Here are a few more findings about millennial consumers gathered from the studies:
Millennials really love to shop. Indeed, in the Shullman study, 58% of consumers ages 18 to 33 put themselves in the "love to shop" category, compared to 40% of adults overall. And while the data indicates that millennials are more likely to make online purchases than older consumers, young shoppers still do enjoy going to stores. According to the NPD report, 53% of millennials shop in-store at least once a week, and 81% of their dollars are spent in brick-and-mortar stores. "Interviews conducted recently at one of America's largest shopping malls confirmed our survey findings that many members of the digital generation actually prefer visiting stores to shopping online," the Accenture report states.
Millennials purchase less frequently. Young consumers may be out at stores in large numbers, but they're not necessarily buying anything. According to the NPD study, the conversion rate -- percentage of consumers who actually make a purchase -- is lowest among millennials. Whereas seniors make purchases 72% of the time, millenials pull the trigger only on 57% of their shopping (more like browsing) ventures. Gen X and Baby Boomers fall in the middle, with conversion rates of 66% and 69%, respectively.
Again, part of why millennials are so different than older consumers may come down to simple economics: Young consumers, who are either just starting off in careers or are struggling to find work, are likely to have more time than money on their hands. So they have ample opportunity to shop around and check things out before making purchases -- or just deciding that they're not in a good enough financial situation to buy.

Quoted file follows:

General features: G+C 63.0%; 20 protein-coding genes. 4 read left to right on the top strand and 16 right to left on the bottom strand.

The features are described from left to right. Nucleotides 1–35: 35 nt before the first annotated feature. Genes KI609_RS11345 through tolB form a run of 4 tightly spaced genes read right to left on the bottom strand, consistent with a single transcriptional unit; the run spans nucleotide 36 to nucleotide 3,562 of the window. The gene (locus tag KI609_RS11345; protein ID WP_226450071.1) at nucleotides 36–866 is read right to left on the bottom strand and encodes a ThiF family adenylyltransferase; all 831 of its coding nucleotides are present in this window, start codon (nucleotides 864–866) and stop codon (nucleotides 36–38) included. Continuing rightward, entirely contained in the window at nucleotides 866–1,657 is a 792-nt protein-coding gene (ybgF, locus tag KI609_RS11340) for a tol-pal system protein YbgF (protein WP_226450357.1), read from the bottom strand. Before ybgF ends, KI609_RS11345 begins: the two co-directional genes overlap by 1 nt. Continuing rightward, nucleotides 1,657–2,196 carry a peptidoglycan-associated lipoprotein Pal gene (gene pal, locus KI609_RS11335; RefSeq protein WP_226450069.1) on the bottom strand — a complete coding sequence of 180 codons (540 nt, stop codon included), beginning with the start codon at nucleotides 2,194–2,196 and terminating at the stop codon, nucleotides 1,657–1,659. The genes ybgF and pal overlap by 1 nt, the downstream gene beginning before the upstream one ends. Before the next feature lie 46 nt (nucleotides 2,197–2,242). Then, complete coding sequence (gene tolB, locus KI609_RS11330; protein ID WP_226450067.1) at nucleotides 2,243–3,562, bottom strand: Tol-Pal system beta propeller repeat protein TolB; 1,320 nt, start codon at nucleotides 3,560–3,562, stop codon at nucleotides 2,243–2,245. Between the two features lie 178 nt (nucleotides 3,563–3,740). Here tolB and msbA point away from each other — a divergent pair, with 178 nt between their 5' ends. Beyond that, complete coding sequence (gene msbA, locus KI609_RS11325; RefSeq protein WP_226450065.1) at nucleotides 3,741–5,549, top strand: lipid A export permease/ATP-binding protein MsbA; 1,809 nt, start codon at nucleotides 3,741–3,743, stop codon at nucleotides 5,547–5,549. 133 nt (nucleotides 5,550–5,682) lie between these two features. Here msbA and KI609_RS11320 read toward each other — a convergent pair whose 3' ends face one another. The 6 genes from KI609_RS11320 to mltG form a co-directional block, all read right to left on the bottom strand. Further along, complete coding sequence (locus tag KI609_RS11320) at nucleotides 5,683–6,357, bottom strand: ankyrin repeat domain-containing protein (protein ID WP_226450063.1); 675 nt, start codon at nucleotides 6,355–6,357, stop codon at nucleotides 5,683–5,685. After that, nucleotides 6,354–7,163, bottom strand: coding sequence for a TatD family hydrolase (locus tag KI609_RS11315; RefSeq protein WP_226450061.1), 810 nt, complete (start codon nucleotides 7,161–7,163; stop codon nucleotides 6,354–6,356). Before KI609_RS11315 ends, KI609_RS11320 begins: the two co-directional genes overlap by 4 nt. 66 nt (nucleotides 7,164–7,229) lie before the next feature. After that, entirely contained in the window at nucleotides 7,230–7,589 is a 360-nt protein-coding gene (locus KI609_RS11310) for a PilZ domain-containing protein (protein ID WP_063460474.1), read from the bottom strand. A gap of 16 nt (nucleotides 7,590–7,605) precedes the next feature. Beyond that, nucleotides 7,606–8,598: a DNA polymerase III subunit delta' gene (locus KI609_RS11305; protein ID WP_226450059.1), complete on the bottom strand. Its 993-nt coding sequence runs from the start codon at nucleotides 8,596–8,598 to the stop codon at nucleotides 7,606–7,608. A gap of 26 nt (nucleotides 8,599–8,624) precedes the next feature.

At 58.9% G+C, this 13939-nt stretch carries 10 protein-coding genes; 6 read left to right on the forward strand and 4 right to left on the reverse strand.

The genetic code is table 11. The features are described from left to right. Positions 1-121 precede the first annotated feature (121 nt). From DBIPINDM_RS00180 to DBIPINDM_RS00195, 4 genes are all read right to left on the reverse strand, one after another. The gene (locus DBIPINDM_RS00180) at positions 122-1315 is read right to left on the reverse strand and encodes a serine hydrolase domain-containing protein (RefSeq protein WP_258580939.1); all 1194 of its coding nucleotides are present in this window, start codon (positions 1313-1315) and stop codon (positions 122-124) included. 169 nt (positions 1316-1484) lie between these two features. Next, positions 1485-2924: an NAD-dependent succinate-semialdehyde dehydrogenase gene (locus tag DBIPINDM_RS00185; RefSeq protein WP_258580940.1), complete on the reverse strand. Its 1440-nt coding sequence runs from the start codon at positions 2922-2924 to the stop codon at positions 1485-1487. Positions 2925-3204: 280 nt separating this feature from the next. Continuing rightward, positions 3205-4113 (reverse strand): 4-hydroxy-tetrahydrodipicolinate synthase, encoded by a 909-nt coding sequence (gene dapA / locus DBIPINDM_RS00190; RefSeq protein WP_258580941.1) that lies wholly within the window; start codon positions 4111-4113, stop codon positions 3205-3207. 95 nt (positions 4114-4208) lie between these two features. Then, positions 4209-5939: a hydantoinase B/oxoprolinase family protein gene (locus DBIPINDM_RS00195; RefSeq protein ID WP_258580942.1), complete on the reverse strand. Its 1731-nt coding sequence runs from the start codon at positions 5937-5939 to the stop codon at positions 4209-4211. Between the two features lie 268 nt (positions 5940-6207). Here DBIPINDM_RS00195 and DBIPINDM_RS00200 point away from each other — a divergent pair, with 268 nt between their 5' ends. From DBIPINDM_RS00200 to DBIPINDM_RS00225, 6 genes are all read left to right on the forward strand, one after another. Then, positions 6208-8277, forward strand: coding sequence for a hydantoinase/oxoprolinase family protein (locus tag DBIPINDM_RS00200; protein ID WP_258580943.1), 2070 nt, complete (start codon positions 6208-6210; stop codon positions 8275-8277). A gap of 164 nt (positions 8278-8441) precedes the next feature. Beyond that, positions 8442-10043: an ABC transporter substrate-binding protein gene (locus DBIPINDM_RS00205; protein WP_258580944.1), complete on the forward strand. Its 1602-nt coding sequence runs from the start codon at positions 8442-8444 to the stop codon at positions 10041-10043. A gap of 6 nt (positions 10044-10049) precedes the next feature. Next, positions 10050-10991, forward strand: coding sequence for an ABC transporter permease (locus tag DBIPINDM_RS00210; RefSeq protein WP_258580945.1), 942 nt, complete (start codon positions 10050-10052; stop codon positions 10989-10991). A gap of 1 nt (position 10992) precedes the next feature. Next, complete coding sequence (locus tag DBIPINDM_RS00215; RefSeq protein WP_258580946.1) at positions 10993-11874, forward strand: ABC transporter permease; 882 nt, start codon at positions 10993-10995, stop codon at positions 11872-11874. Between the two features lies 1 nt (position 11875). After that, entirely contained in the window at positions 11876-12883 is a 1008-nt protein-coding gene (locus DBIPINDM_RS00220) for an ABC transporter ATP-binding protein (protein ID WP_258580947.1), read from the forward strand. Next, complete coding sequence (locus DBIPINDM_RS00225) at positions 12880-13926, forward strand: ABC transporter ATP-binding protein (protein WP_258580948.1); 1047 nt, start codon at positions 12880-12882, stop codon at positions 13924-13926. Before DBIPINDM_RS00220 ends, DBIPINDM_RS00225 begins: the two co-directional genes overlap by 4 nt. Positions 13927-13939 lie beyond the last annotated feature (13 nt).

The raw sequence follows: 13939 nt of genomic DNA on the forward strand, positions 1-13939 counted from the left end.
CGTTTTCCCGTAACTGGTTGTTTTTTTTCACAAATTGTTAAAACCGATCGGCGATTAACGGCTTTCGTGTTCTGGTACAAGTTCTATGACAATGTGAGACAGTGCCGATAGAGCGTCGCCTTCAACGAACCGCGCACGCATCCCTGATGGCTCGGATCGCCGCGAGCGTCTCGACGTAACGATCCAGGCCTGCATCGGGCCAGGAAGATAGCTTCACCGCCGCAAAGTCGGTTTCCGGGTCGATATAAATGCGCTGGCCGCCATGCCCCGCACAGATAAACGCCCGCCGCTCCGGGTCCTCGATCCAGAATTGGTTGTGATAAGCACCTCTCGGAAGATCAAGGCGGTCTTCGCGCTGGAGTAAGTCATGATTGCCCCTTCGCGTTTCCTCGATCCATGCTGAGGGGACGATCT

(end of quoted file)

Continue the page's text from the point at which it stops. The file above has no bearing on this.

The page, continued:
Even well-off millennials aren't big splurgers. The Shellman study, which focused on young consumers with household incomes of at least $75,000 annually, found that for 53% of higher-income millennials, their last "luxury" purchase cost under $250. What's more, these consumers were fairly likely to wait and save up before buying anything in the luxury category: 30% reported saving up specifically for the purchase (compared to 16% of adults overall), and only 10% of millennials put the purchase on a credit card (compared to 19% of adults overall).
They're big fans of convenience and cheap prices. It's easy to see economic forces at work yet again in light of the NPD study's findings that "value oriented retailers within the dollar store, second hand, drug store, and off-price channels" are especially appealing to millennial shoppers. Another study, "Millennial Shoppers: Tapping into the Next Growth Segment," released last summer by SymphonyIRI, indicated that millennials tend to be driven more by cheap prices than loyalty to any particular brands, and that they like shopping in drugstore chains like CVS and Walgreens more than other consumer demographics.
The SymphonyIRI survey also showed that millennials have been resorting to classic DIY strategies in order to spend less money, sometimes -- in the case of health care -- to disturbing degrees:
This group is 46 percent more likely to use at-home beauty treatments to save money, and 31 percent more likely to cook from scratch or with limited convenience foods to save money. They are also 18 percent more likely to "self-treat" where possible to avoid spending money on doctor's visits.
(Source: Time, 09/11/13)
Daily Sales Tip: Don't Limit Your Choices
I understand that we're all too busy as it is, and it can be tempting to try to shortcut the sales rep hiring process. Resist the urge.
Many business owners try to streamline hiring by focusing on one or two candidates. A better tactic is to start with 5 or even 10 candidates, knowing that you'll lose a couple at each step of the hiring process. That way, you can compare candidates against each other, rather than just an ideal you have in your mind.
A candidate pool will help you keep the right perspective throughout the interview process.
Source: Sales consultant/speaker Kendra Lee